DF-conjugated hyaluronate eases pain in knee OA
Repeated doses of diclofenac etalhyaluronate (DF-HA) yield improvements in knee osteoarthritis (OA) pain without major safety signals, with the effect occurring as early as week 1, according to the results of a phase II trial.
In the trial, 176 patients (average age, 64.25 years; 73.3 percent female; mean body mass index, 25 kg/m2) were randomized to receive treatment with 30-mg DF-HA (n=87) or placebo (n=89), administered intra-articularly at weeks 0, 4, and 8 and were followed for 24 weeks.
Both groups achieved pain relief over 12 weeks, although DF-HA produced significantly greater changes in the WOMAC pain subscore (mean difference [MD], –7.0 mm, 95 percent confidence interval [CI], 12.7–1.2; p=0.018), 50-foot walk test pain score (MD, –5.0 mm, 95 percent CI, 10.3–0.3; p=0.065), and daily pain score (MD, –0.61, 95 percent CI, 1.06–0.16; p=0.008).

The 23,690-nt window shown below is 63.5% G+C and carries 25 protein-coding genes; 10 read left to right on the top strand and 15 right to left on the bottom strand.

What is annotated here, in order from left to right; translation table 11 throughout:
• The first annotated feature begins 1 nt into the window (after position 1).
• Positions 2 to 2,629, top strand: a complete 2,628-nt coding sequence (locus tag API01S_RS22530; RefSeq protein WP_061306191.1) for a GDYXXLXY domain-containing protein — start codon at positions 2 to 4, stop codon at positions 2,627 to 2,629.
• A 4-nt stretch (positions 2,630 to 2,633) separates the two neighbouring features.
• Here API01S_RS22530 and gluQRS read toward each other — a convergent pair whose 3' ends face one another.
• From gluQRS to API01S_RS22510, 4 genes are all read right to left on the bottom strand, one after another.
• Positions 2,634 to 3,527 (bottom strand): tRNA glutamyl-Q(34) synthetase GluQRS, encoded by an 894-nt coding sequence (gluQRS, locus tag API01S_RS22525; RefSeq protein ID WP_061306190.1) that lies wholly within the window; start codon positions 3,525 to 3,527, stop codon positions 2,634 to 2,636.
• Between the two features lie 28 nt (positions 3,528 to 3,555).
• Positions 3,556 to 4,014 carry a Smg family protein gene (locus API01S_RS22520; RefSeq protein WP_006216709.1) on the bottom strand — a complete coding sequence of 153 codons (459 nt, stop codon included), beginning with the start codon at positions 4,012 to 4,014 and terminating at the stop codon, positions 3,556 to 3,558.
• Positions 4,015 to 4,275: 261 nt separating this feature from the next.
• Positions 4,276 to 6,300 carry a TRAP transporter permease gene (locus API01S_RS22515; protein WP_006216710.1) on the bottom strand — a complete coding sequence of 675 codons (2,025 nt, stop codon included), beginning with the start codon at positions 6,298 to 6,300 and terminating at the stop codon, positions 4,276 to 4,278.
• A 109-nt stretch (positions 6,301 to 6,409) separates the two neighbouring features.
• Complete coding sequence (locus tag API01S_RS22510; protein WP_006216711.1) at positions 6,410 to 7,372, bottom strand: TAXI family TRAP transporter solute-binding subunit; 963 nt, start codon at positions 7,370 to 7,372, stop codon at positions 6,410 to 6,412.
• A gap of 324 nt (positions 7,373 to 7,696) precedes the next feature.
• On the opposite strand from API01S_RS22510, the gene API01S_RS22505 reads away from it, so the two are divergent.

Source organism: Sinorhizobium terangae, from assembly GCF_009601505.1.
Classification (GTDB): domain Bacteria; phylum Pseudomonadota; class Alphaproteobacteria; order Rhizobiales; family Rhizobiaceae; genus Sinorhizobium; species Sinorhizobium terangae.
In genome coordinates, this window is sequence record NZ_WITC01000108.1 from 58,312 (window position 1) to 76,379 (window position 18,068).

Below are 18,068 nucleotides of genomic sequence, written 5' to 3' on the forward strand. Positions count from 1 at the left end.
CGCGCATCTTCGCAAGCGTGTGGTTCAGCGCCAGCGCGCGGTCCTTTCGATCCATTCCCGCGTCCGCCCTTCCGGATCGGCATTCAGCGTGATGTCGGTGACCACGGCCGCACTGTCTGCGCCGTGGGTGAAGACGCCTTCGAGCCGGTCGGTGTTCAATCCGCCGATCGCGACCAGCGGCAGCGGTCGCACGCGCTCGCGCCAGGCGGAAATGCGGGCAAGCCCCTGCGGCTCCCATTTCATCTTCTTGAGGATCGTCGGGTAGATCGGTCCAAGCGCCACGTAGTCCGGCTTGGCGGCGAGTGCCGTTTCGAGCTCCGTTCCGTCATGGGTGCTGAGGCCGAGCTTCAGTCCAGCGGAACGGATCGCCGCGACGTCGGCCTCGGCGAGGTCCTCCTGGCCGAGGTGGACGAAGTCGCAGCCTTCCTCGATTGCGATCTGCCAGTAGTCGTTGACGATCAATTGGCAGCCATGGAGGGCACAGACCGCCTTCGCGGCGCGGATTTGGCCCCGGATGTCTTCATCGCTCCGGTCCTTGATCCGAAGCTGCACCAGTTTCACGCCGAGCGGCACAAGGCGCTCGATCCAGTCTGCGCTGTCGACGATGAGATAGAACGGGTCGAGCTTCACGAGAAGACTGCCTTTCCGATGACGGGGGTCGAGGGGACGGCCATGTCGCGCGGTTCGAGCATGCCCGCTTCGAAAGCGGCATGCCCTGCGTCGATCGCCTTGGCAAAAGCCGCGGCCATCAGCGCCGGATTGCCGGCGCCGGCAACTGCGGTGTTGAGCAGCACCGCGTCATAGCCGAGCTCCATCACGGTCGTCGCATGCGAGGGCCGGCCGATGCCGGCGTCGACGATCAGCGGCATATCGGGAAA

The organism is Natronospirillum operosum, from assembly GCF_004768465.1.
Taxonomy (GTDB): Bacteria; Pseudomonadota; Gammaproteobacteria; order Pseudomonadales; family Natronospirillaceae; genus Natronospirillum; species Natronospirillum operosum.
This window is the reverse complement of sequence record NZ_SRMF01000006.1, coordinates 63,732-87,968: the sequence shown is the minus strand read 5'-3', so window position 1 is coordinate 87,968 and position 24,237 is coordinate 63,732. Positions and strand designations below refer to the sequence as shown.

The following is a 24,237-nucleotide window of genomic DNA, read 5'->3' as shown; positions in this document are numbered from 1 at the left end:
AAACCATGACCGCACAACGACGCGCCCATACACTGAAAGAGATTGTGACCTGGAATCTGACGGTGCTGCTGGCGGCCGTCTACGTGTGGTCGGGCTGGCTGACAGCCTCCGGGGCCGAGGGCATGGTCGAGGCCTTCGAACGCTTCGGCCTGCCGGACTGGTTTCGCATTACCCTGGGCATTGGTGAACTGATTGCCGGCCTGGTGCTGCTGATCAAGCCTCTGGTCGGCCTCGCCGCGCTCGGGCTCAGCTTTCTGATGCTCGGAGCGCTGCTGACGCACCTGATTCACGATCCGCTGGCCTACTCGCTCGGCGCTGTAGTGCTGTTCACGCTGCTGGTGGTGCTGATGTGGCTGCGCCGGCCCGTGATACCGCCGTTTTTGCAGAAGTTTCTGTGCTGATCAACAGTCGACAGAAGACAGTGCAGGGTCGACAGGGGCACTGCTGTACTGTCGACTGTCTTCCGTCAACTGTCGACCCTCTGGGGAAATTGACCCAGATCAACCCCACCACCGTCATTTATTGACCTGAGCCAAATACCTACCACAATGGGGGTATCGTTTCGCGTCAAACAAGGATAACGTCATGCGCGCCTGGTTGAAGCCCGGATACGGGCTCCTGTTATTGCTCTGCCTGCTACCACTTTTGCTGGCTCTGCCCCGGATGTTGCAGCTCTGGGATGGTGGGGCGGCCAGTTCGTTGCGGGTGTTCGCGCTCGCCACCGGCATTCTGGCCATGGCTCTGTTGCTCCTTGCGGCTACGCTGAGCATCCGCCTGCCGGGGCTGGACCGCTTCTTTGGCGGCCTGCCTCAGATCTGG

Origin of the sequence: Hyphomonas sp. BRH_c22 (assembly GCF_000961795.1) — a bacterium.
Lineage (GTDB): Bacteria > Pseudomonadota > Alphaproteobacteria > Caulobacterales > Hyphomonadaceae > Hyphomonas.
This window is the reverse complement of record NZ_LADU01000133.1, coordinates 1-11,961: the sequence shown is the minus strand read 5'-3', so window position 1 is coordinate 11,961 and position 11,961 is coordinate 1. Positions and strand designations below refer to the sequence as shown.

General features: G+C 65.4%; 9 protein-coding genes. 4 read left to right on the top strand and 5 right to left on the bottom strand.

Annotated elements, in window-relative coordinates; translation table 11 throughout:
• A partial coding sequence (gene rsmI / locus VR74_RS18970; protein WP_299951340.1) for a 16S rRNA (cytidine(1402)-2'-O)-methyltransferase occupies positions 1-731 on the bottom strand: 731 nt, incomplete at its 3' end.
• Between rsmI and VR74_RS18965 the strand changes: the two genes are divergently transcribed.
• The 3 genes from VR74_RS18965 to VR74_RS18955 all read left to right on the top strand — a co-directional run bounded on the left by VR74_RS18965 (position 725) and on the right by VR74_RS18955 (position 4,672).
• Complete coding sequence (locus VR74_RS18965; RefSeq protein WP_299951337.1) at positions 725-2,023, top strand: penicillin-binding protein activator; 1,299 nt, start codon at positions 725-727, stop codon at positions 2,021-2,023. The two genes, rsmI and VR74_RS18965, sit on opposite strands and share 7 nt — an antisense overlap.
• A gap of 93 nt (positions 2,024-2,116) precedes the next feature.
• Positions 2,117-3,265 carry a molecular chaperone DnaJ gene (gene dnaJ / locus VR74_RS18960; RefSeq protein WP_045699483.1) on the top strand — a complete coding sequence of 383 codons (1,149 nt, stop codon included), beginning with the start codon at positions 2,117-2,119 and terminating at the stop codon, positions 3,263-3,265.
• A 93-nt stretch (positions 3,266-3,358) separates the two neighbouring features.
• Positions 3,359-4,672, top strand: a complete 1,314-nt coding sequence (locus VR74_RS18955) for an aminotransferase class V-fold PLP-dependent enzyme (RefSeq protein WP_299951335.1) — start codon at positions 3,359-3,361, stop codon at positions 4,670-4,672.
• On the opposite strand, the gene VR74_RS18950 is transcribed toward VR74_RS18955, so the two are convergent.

Pain relief in the DF-HA group was observed at week 1 and sustained through week 12 and week 24.
Treatment with DF-HA also led to substantial improvements in the secondary outcomes of WOMAC physical function subscore (MD, –6.7, 95 percent CI, 12.0–1.4; p=0.014), patient global assessment (MD, –7.6, 95 percent CI, 12.7–2.5; p=0.004), and physician global assessment (MD, 5.1, 95 percent CI, 9.4–0.7; p=0.023).
There was no significant difference in the incidence of treatment-emergent adverse events (TEAEs) between the two treatment groups (57.5 percent vs 58.4 percent). None of the patients died, and serious TEAEs occurred in one patient injected with DF-HA and two patients injected with placebo, none of which were treatment-related.